So, the duo had a strong lyrical foundation on which to base the video, but they still had to derive a complete storyline that tied in with the lyric content.
"We spent a good few hours" said John, "trying to figure out something that would be significant enough to get national newspaper coverage for the boy in our story, and that was also a bit quirky and 'English'. The only thing we could think of was the discovery of King Arthur's sword Excalibur, so that became the basis of the story."
"Then we sat down, worked out how the storyline would develop, and typed it up to form a rough outline known as a 'treatment'. Then we handed that to the video people at Polydor."
What happens next with most pop videos is that the band are shown a series of show‑reels — examples of a film director's past work — and select the director they wish to use. He then has to come up with the idea for the finished video and often only has a week at the very most to originate something because the rest of the time he has to get on with pre‑production planning etc.
This wasn't the situation, however, with Mainframe since they already had a well‑prepared storyline which gave the director considerable scope for developing a variety of shots. The video was produced by a company called Gothic Audio Visual and directed by Stuart Orme who was responsible for Genesis' 'Mama' video and Phil Collins' 'You Can't Hurry Love' amongst others. What attracted him to the Mainframe project was the challenge of working on a 'period' set, since the guys had decided the story would take place in the 1950s and, to give it all the feeling of an old B‑movie crime thriller, would be shot in black and white.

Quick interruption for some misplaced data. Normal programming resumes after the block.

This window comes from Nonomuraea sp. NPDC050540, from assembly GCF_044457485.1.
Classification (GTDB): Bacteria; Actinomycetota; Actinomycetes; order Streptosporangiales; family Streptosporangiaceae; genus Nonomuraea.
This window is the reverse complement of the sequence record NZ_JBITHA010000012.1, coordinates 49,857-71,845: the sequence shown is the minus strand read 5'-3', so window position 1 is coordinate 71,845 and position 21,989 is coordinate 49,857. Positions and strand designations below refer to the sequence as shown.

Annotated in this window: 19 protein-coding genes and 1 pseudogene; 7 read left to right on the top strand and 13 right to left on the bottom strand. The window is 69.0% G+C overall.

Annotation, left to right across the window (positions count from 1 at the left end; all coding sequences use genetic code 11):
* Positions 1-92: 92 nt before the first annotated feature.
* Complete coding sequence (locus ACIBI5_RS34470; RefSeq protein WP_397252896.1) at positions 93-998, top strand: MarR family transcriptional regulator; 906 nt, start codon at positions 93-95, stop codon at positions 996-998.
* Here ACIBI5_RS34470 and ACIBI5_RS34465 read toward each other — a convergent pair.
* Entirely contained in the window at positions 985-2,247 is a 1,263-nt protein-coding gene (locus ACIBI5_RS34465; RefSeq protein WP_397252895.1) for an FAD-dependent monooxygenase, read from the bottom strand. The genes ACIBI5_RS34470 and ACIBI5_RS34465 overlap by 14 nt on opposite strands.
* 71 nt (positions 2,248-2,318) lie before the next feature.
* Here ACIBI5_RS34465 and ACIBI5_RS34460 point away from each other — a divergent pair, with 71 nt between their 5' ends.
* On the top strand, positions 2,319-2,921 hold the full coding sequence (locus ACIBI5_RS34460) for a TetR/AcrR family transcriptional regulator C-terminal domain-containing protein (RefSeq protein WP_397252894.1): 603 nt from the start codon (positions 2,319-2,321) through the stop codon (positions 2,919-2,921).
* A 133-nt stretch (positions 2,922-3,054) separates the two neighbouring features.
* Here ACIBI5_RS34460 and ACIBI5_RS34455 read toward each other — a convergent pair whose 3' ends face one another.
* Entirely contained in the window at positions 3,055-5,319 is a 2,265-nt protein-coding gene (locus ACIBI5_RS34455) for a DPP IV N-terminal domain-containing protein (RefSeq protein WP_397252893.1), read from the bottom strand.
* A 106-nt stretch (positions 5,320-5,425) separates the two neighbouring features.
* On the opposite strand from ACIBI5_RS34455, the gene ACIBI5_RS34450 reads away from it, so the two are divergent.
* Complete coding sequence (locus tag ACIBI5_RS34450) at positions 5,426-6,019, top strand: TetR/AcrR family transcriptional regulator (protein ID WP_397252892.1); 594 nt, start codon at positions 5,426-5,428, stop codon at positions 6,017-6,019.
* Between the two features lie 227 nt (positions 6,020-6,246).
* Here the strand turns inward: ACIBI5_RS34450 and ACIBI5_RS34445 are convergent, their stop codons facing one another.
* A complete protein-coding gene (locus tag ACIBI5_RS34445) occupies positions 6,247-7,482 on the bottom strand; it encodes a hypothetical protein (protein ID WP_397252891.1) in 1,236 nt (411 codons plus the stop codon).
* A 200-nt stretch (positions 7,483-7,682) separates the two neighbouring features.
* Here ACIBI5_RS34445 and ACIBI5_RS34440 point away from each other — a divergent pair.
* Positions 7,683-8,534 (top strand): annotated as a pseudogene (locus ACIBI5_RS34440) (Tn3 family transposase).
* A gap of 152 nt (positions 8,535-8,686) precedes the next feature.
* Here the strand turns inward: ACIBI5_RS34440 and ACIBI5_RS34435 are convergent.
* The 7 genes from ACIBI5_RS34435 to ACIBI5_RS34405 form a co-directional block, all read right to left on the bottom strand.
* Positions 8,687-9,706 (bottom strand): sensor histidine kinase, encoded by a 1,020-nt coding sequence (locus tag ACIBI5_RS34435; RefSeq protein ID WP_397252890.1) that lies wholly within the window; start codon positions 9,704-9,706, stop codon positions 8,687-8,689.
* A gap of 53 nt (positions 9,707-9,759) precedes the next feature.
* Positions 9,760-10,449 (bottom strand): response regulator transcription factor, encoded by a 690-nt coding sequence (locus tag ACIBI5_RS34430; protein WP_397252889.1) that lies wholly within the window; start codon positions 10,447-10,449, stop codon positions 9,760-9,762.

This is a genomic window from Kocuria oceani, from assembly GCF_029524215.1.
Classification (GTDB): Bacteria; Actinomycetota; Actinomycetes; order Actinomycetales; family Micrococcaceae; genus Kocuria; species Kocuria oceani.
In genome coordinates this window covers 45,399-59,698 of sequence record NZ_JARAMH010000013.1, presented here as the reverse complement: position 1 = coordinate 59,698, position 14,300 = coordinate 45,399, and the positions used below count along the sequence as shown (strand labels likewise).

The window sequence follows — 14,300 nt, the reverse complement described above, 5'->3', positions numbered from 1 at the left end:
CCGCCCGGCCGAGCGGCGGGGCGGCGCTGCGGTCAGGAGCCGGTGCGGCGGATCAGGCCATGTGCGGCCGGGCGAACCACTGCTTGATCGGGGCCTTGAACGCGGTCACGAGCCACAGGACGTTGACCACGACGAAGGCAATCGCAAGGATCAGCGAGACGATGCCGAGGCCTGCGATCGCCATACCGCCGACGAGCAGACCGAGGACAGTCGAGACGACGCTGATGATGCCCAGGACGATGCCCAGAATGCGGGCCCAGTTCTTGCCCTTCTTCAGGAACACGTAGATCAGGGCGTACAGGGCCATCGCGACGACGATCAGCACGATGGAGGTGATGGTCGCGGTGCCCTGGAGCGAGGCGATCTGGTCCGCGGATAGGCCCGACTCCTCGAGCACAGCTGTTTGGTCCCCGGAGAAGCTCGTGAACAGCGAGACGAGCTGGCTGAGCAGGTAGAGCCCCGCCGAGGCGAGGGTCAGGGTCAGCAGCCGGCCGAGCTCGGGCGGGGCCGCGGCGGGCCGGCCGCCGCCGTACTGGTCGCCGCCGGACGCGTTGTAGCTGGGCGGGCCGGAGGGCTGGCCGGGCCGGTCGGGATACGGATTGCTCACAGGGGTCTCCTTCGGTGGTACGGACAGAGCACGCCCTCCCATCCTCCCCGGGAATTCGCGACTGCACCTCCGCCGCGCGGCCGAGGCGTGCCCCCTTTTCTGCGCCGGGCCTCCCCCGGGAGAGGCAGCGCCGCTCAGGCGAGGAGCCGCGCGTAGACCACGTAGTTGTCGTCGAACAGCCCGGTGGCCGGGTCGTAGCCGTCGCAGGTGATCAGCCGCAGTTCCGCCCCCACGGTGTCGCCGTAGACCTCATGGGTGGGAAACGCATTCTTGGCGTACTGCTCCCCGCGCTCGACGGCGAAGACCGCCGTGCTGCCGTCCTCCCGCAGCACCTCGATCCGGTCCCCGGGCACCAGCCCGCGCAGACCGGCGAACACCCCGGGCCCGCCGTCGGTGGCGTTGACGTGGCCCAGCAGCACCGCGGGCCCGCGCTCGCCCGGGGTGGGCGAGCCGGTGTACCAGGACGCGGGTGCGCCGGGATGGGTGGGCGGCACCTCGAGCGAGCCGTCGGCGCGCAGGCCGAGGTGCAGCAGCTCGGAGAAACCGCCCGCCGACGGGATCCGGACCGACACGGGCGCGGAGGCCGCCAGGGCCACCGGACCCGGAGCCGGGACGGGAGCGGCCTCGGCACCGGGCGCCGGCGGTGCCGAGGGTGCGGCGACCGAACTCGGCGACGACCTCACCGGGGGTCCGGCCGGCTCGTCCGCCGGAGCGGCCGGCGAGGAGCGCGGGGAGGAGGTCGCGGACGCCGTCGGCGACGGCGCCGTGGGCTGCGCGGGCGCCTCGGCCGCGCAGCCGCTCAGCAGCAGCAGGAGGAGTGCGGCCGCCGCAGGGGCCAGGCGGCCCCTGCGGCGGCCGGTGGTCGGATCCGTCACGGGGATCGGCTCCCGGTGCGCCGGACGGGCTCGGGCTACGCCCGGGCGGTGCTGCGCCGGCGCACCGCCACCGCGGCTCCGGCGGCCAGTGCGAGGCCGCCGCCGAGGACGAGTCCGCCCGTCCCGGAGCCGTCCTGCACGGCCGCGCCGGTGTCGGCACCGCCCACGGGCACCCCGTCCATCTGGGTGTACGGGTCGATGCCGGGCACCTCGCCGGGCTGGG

"We wanted it shot on 16mm black and white film stock originally, not colour film simulating black and white because there is a subtle difference. So we were a bit worried when they did shoot it in colour but it turned out well in the end — quite a good transfer from film to video.
It still looks modern though — the texture, the contrast, is slightly wrong, I think. There's nothing you can actually do about that using modern film stock as it has a wider dynamic range to allow for more contrast and so it looks sharper and cleaner."
Polydor allocated a budget of £15,000 to the production which in film terms isn't an awful lot and meant that the filming all had to be completed in one day. With almost 24 different main shots appearing throughout the four minute video, everybody involved had their work cutout from the start. Luckily, the Mainframe duo did a lot of the groundwork themselves in preparation for the shoot, as Murray explained.
"We found the location, built some of the props and got hold of the cars. That was just a question of going down to the shop, buying a copy of Classic Car magazine and phoning people up. We didn't realise at the time that it was the job of the production company to do all of that!"
The day's filming, which began at seven in the morning and ran through to midnight, took place in Great Gaddesdon, a small village near the group's Hemel Hempstead home — the perfect location in John Malloy's opinion: "If we hadn't found it, I don't know what we would have done!